In today’s piece, I will show how the 2-year US Treasury yield has operated as a guide for what to expect from the Federal Reserve and reiterate our outlook for a potential Fed pause in rate hikes around the fall timeframe, which may coincide with a more sustainable market bottom.
The well-known strategist Jeff Gundlach has argued that we should do away with the Federal Reserve and replace the fed funds rate with the 2-year US Treasury (2yr UST) yield given its track record for where the Fed funds rate should, or is likely to, move.
Typically, when we see the 2yr UST yield dip below the upper bound of the fed funds rate, this signals an incoming pause or lowering of rates, as we saw during the last five tightening cycles.
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2022 Cycle (Today)
Currently, the 2yr UST yield is roughly 1.5% above the Fed’s target rate but if the Fed sticks with its 50 basis point hikes (50 basis points = 0.5%) in the next two meetings as expected, the Fed target rate will be 2% by July and only 50 basis points below the current 2yr yield. Should the 2yr UST yield continue to dip, we may see it fall below the fed funds rate by August/September, which is a good time to expect a pause in tightening.
What About Rate Cuts?
To help gauge the timing of actual rate cuts, I did a study back in June of 2019 (Policy Misstep Déjà vu?) to see how long after the 2yr UST yield dipped below the fed funds rate by 50 basis points (bps) did it take for the Fed to cut rates outside of recessionary periods. Since the 1981-1982 recession, every time the 2yr UST yield dipped below the fed funds rate by 50 bps or more, the Fed cut interest rates within 1 year, no exceptions. The typical lead time was just under 2 months, where 2006 was an outlier as the spread between the 2yr and fed funds rate didn’t materially widen until 2007, well after the initial spread widened to -0.50%.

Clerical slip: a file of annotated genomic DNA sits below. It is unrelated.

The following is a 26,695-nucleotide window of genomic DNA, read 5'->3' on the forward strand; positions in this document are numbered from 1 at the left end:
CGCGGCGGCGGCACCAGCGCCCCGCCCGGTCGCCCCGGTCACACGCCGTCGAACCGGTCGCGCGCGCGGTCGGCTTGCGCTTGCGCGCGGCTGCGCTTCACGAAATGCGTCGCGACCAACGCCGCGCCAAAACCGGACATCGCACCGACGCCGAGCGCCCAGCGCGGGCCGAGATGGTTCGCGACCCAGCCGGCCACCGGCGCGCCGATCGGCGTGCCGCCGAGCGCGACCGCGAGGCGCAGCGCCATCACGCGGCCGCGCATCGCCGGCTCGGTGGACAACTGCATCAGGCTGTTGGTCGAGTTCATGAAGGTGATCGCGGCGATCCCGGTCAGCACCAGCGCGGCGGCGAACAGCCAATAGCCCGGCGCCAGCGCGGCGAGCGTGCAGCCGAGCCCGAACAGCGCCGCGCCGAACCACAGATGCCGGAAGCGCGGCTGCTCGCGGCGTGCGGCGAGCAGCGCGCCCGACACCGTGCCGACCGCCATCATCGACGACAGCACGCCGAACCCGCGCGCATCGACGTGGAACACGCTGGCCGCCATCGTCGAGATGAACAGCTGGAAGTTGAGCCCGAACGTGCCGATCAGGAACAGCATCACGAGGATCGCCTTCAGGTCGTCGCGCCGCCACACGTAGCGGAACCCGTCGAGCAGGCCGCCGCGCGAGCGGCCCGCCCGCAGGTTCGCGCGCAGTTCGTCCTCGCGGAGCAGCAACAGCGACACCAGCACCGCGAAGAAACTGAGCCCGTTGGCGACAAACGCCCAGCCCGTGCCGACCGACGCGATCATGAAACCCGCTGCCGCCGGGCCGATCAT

With the above in mind, I argued in June 2019 that the Fed would likely move to rate cuts, which it did on July 31, 2019. Given the track record of the 2yr UST yield in predicting Fed policy, we need to watch it closely in the weeks and months ahead. If it falls to 2%, which is where the fed funds is expected to be after the July meeting, the Fed is likely to be strongly hinting at a pause. As well, if the 2yr yield dips below 1.5%, actual Fed rate cuts may be in the offing with a potential recession in store for 2023 as 5 of the 6 tightening cycles cited in the table above landed in recession.
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